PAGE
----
The final rule is expected to cover “captive” financing companies of major automobile manufacturers, as well as specialty finance companies and so-called “Buy Here Pay Here” finance companies, among others. The Act expressly excludes most dealers from CFPB jurisdiction. However, in the final rule, the CFPB broadens the exclusion to cover certain dealerships (typically, “Buy Here Pay Here” dealerships) who might otherwise be included within the rule (and therefore subject to the CFPB’s supervision), although these dealerships are already subject to the CFPB’s enforcement and rulemaking jurisdiction.7 The final rule also excludes investments in asset-backed securities, including acquisitions by special purpose vehicles established to facilitate asset-backed securities transactions, from the definition of the auto financing market.8 Accordingly, asset-backed securities transactions will not count toward the 10,000 transaction threshold.
In addition, the final rule marks the first time that the CFPB has exercised rulemaking authority under the Act to expand the definition of a “financial product or service.” The CFPB has this authority if the product or service (a) is permissible for a bank or bank holding company and (b) has a material impact on consumers.9 In this case, the CFPB made these findings. The CFPB noted that to be covered under the existing statutory definition of leases that qualify as “financial products or services,” the leases must be “the functional equivalent of purchase finance arrangements,”10 in addition to meeting other requirements. The CFPB noted that there is some uncertainty about how that term should be interpreted. It could be read to exclude from the Act’s protections a significant number of consumer automobile leasing activities. The CFPB reasoned that the existing definition might cause confusion about which consumer automobile leases were covered by the Act and which were not. The CFPB determined that the purposes of the final rule and the CFPB’s “overall mission are best served” by covering automobile leasing more broadly.11 Specifically, the final rule defines an automobile lease to include leases that national banks are authorized to make. Under federal law, national banks may engage in leasing activities without the leases being the functional equivalent of purchase finance arrangements.12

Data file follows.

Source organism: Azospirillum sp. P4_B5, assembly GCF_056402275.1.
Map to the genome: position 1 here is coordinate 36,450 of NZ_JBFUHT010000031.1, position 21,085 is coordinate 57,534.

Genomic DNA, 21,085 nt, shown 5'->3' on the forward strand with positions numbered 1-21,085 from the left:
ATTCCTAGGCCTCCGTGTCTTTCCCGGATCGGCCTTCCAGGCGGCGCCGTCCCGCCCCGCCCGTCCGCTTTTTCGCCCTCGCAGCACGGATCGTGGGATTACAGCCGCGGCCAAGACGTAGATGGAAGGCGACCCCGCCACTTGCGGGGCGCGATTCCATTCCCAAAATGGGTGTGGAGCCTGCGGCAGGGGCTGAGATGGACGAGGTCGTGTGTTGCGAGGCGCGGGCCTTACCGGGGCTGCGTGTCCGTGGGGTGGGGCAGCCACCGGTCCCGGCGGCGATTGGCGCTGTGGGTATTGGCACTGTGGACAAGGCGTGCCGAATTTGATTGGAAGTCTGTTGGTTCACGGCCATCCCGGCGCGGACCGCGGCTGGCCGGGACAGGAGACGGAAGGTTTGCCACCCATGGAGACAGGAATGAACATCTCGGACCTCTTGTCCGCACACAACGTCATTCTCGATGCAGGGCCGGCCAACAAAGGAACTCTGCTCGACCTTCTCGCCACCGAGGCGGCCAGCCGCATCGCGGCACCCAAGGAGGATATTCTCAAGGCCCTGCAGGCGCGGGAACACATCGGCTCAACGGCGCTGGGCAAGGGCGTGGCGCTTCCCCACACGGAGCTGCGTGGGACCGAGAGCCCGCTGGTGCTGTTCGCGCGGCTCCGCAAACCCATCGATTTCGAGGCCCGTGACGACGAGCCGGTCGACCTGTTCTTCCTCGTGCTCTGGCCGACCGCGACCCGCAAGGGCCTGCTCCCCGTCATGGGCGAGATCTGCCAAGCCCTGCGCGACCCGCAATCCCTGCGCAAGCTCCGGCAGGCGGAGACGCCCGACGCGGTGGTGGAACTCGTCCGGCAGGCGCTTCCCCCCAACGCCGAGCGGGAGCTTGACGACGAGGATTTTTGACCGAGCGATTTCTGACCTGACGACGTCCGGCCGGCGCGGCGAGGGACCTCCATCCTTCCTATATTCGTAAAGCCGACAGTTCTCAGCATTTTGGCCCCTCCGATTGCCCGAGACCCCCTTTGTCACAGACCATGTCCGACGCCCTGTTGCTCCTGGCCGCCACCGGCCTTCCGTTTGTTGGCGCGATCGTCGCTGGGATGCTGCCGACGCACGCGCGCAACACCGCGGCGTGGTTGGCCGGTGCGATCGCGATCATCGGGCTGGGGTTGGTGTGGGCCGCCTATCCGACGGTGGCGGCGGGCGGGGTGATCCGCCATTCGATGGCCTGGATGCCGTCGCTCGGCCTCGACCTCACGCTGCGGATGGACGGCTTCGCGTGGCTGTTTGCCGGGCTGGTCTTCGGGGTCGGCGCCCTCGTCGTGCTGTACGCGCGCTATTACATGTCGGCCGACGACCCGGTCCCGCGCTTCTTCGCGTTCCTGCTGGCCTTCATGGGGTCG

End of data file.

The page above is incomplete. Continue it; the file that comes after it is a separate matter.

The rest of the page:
Finally, the CFPB published an update to its Manual, titled “Automotive Finance Examination Procedures,” which describes procedures that CFPB examiners will follow in evaluating the bank and non-bank auto financing companies the CFPB supervises.13 According to those procedures, examiners will look at compliance systems, advertising and marketing practices, loan and lease applications and originations, payment processing systems, account maintenance, as well as optional add-on products offered to consumers. Examinations will also evaluate debt collection, restructuring and repossession practices, customer service practices and credit reporting and consumer privacy issues.14 Specifically, the CFPB’s press release highlighted four areas that the Bureau’s examiners “will be evaluating” during examinations: (1) marketing practices and loan term disclosures “to ensure [companies] are not using deceptive tactics to market loans or leases”; (2) “whether information auto finance companies provide to credit bureaus is accurate”; (3) debt collection practices “to ensure that collectors are relying on accurate information and using legal processes when they collect on debts”; and (4) whether auto financing companies are “lending fairly” under the ECOA and CFPB rules.15 The CFPB estimates the average duration of on-site examinations will be about nine weeks, but has not provided an estimate of the anticipated frequency of examinations.16
The final rule will have an immediate impact on about three dozen non-bank auto financing companies and their affiliates not previously subject to direct CFPB supervision, although they have been subject to its rulemaking and enforcement authority from the CFPB’s inception. Among other things, those companies will face increased compliance costs arising from periodic CFPB examinations and direct scrutiny of their compliance management systems by examiners. Those examinations may reveal past or present noncompliance with consumer financial laws, which the CFPB may “seek to correct through supervisory activity or, in some cases, enforcement actions,” thus leading to additional compliance costs and increased litigation risks.17 Among other areas of recent CFPB focus are discretionary pricing policies and practices by indirect auto lenders that could result in a discriminatory impact on certain minority groups.18